A further modification of the electromagnetic sensor of FIG. 1 is illustrated in FIG. 5 and identical parts are given identical reference numbers and not described again. The primary difference between the embodiments of FIGS. 1 and 5 is that in the modification of FIG. 5 the upper end 52 of piston member 34 carries a high pressure take-off base 82 such as those manufactured by Souriau in France and Marsh Marine in the United States. Such high pressure take-off bases are designed to operate under high pressure. some being connectable under water. The electrical connections are provided by pins 84 which extend through a rubber block 86, the compression of the rubber block resulting from external ambient pressure of the fluid sealing the rubber block to the pins to prevent fluid leakage therearound. The fluid-tight seal provided by take-off base 82 on piston member 34 is ensured by the use of a washer 88 receiving a flange extending around the take-off base.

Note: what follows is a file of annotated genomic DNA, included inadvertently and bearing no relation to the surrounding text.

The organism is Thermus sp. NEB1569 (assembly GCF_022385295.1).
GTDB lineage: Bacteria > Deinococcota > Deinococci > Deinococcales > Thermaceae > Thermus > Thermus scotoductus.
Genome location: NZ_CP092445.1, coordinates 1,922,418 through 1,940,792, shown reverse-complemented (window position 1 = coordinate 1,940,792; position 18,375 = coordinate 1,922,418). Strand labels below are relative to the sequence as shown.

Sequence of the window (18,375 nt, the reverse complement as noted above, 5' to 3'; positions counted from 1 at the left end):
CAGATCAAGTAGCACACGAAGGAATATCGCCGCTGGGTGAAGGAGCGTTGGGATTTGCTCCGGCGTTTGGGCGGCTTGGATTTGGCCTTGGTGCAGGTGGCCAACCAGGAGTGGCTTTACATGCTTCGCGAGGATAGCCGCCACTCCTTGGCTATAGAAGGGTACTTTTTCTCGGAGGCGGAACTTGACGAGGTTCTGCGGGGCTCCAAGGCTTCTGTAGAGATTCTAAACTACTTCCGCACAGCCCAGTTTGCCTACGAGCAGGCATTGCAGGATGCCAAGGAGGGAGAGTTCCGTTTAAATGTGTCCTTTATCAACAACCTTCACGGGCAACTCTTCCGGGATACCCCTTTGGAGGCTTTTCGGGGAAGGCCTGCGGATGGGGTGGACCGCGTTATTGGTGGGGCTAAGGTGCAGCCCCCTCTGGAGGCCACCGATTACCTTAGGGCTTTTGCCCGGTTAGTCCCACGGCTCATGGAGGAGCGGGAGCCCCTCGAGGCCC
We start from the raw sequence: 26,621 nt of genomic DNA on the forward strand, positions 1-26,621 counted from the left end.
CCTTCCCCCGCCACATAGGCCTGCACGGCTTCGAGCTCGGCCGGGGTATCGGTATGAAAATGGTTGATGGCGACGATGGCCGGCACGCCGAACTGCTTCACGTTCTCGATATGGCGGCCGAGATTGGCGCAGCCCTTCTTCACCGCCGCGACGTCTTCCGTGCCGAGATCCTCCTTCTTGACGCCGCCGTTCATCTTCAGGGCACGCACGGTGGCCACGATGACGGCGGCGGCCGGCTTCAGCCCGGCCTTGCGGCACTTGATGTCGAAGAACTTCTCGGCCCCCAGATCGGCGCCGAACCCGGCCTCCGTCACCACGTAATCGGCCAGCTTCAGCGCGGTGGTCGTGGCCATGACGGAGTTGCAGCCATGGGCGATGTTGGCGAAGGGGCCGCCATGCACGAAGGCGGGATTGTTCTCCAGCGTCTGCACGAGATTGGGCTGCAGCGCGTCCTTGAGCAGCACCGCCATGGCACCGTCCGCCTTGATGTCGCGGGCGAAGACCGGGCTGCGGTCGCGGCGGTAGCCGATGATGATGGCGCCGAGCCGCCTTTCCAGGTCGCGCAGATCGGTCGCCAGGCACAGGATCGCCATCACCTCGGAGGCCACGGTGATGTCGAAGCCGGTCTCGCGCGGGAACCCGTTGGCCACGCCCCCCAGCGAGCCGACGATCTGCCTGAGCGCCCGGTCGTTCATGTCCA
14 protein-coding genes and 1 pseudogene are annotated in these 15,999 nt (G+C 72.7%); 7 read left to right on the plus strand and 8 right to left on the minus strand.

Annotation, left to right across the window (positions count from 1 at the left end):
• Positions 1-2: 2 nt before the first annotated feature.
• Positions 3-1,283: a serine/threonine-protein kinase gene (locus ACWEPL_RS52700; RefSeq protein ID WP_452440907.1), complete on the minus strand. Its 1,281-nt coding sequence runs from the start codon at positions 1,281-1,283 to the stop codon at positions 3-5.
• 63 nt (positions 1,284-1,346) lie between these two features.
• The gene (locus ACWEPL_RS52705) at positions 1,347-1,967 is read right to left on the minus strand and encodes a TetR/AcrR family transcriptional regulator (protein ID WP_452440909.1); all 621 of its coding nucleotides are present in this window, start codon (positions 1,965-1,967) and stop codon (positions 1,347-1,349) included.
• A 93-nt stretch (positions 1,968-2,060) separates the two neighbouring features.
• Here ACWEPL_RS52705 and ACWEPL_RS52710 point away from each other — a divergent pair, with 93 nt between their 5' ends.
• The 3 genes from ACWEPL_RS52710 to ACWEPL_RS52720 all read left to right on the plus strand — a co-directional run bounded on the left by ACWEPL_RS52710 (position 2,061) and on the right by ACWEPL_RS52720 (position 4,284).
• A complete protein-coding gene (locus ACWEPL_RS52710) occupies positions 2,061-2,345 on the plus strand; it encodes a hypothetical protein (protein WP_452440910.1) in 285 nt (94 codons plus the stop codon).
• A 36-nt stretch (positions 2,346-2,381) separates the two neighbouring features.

While the present invention has been described above with respect to electromagnetic sensors, the present invention may be utilized with various types of electrical sensors; and. similarly, while the housing 10 of the sensor of the present invention preferably takes the form of a pair of tubular members slidably engaged with a fluid-tight seal, such members may have various configurations. it being of primary concern only that they have a hollow configuration to permit the pistoncylinder relationship between the members to provide pressure balancing. That is, in accordance with the present invention the housing is basically constructed of first and second slidably engaged or telescoped hollow members whereby the first hollow member may contain a thin insulating wall at one end thereof, and the second hollow member acts as a piston in order to transmit the external pressure of the fluid being sensed to the first hollow member. The seal provided at end 44 of piston member 34 is not neccessary in order to provide piston-like pressure balancing in that the seal at end 52 may be sufficient to permit piston member 34 to act as a piston without the use of sealed plug 62. It is noted, however. as described above, that the use of plug 62 overcomes problems associated with the sealing of the cable 56 and stress on the electrical conductors and also infiltration of fluid into the cable.